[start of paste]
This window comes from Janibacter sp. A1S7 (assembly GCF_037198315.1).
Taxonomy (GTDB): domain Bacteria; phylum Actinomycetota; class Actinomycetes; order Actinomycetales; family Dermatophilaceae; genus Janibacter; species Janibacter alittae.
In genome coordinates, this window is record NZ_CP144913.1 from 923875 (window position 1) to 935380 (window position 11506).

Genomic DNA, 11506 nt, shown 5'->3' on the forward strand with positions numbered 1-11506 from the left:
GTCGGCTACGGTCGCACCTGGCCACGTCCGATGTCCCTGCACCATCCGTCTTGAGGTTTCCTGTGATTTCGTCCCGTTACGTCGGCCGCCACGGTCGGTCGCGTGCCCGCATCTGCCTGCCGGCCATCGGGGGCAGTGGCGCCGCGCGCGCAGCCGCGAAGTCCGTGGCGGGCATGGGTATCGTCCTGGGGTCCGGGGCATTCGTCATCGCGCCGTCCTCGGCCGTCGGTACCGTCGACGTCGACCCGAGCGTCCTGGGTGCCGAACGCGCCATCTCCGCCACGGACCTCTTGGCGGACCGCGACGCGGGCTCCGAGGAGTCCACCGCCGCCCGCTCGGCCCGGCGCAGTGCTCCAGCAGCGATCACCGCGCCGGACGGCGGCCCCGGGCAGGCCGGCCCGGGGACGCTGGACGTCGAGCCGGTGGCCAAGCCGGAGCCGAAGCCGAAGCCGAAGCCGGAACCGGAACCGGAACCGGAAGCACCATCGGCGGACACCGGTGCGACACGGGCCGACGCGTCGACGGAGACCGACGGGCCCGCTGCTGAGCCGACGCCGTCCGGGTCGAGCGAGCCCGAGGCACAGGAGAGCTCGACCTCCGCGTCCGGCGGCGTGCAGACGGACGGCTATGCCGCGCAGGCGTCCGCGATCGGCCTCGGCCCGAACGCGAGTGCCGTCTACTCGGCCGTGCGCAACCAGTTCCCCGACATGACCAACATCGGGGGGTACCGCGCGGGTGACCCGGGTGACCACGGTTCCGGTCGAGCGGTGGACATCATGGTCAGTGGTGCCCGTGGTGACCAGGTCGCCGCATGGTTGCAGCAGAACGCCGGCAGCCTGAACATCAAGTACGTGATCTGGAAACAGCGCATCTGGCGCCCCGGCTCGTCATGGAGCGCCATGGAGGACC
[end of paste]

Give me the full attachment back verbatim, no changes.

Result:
This window comes from Janibacter sp. A1S7 (assembly GCF_037198315.1).
Taxonomy (GTDB): domain Bacteria; phylum Actinomycetota; class Actinomycetes; order Actinomycetales; family Dermatophilaceae; genus Janibacter; species Janibacter alittae.
In genome coordinates, this window is record NZ_CP144913.1 from 923875 (window position 1) to 935380 (window position 11506).

Genomic DNA, 11506 nt, shown 5'->3' on the forward strand with positions numbered 1-11506 from the left:
GTCGGCTACGGTCGCACCTGGCCACGTCCGATGTCCCTGCACCATCCGTCTTGAGGTTTCCTGTGATTTCGTCCCGTTACGTCGGCCGCCACGGTCGGTCGCGTGCCCGCATCTGCCTGCCGGCCATCGGGGGCAGTGGCGCCGCGCGCGCAGCCGCGAAGTCCGTGGCGGGCATGGGTATCGTCCTGGGGTCCGGGGCATTCGTCATCGCGCCGTCCTCGGCCGTCGGTACCGTCGACGTCGACCCGAGCGTCCTGGGTGCCGAACGCGCCATCTCCGCCACGGACCTCTTGGCGGACCGCGACGCGGGCTCCGAGGAGTCCACCGCCGCCCGCTCGGCCCGGCGCAGTGCTCCAGCAGCGATCACCGCGCCGGACGGCGGCCCCGGGCAGGCCGGCCCGGGGACGCTGGACGTCGAGCCGGTGGCCAAGCCGGAGCCGAAGCCGAAGCCGAAGCCGGAACCGGAACCGGAACCGGAAGCACCATCGGCGGACACCGGTGCGACACGGGCCGACGCGTCGACGGAGACCGACGGGCCCGCTGCTGAGCCGACGCCGTCCGGGTCGAGCGAGCCCGAGGCACAGGAGAGCTCGACCTCCGCGTCCGGCGGCGTGCAGACGGACGGCTATGCCGCGCAGGCGTCCGCGATCGGCCTCGGCCCGAACGCGAGTGCCGTCTACTCGGCCGTGCGCAACCAGTTCCCCGACATGACCAACATCGGGGGGTACCGCGCGGGTGACCCGGGTGACCACGGTTCCGGTCGAGCGGTGGACATCATGGTCAGTGGTGCCCGTGGTGACCAGGTCGCCGCATGGTTGCAGCAGAACGCCGGCAGCCTGAACATCAAGTACGTGATCTGGAAACAGCGCATCTGGCGCCCCGGCTCGTCATGGAGCGCCATGGAGGACC